After surviving the loss of his wife of fifty-three years, Dan McKinnon picked himself up, bought a pop-up truck camper, and set out across the country. The road magic followed.
Dan McKinnon has one of the best truck camping road magic stories we’ve ever heard, and that’s just the Spokane part of his cross country trip. Chances are if Dan hadn’t left Florida in his truck camper, some wonderful and important things would never have happened. Can life change just by stepping into your truck and hitting the road in a truck camper? As you’re about to read, it sure can.
TCM: After being in a travel trailer, why did you choose a pop-up truck camper?
Dan: My wife and I started with a travel trailer in 2003 and put about 20,000 miles on it. My wife passed away in February of 2011. I later sold the trailer because I didn’t want to pull it by myself. Eventually the travel bug got back in me, so I started researching what could I do by myself. A truck camper suited that idea.
I like the fuel savings a pop-up truck camper can offer. Without the camper loaded, my Chevy 2500 gets about fourteen to fifteen miles per gallon. On my 11,000 mile cross-country trip, with the Palomino loaded, I averaged 12.2 miles per gallon. I think that’s decent, especially when I compare that with the eight to nine miles per gallon I averaged with the travel trailer.
The rig is much more aerodynamic with the pop-up truck camper. Being seventy-six years old, with no marriage plans after fifty-three years of being married already, the pop-up truck camper is great for just me. There’s plenty of room.
TCM: You talked about making a truck camper packing list when you emailed us a few months ago. Where did that list come from and how did it work out?
Dan: The truck camper packing list is a variation of the packing list we used for the travel trailer. I still packed too much. There’s a great storage space under the bed and I filled it up with clothes. After eleven weeks there were still clothes that I packed but hadn’t worn. If I do a long trip again, I will certainly take less clothing. I forgot what cold weather was like, so I did end up having to purchase some warmer things with the highlight being an electric blanket.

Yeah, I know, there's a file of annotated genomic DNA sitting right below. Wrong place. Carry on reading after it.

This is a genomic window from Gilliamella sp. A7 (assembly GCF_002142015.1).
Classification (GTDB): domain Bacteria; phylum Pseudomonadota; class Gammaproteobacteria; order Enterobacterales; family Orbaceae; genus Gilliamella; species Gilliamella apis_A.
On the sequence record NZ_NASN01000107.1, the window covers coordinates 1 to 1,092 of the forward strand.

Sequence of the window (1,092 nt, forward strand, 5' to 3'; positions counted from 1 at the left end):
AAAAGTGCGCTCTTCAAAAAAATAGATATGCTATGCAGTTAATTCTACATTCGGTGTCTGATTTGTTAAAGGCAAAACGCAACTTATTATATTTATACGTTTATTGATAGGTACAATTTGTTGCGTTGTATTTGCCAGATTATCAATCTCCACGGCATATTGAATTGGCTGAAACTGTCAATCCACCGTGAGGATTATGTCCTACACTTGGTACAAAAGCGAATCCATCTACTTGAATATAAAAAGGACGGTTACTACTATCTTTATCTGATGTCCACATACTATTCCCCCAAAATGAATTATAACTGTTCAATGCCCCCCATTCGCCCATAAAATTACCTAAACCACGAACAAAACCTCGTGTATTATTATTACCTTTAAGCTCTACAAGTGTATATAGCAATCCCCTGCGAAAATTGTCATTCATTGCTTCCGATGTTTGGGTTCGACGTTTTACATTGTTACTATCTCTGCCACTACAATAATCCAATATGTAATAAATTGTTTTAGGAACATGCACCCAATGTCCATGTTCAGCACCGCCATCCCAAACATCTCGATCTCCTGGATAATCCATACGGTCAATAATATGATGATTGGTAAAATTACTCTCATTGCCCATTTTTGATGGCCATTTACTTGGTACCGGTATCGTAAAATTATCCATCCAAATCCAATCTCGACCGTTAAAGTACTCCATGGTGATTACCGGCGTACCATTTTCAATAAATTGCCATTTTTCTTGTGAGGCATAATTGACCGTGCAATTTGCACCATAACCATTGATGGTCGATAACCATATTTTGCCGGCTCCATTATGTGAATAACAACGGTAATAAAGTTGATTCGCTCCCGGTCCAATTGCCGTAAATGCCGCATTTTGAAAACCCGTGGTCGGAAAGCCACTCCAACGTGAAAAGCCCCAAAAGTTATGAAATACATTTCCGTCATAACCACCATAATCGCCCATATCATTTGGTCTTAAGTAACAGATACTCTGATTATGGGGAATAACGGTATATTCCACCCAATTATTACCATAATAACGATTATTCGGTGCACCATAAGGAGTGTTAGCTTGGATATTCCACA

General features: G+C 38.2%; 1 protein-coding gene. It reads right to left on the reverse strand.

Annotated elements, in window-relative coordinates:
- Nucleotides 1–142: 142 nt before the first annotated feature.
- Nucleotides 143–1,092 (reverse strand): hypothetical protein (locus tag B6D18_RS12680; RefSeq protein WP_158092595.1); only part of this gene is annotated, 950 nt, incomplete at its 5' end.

I am more limited in space with the pop-up truck camper, but I can pull into any store parking lot and get what I need. With the travel trailer, there was always a question about where I could pull in to get gas, or which grocery story I could go to. And I always had to park far out in the lot. Those problems are history now that I have a pop-up truck camper. I love it.
TCM: I saw the picture of your RoadID bracelet. Tell us about RoadID.
Dan: RoadID was advertising when I was watching the Tour de France and the other bicycle road races in Europe. My son, Lance, said, “You need ID if you’re traveling by yourself”. The RoadID bracelet I have has my name, my son’s name and a phone number. It also has a 800 phone number and a serial number and an ID number, which allows one to enter their website.
I entered my medical history into the RoadID website including the medications I’m on. If something were to happen to me, the hospitals would know about my medical history through RoadID. You cut it to fit the diameter of your wrist, and it snaps on and off.
It’s definitely good for people traveling by themselves. If I was in an accident, or go hiking and fall and get knocked out, no one is going to know who I am. It’s very beneficial for safety.
Above: Dan starting his journey out west; day two of his ten week adventure
Above: Avenue of the Giants, Redwood National Park, California
TCM: Tell us about your recent cross country trip.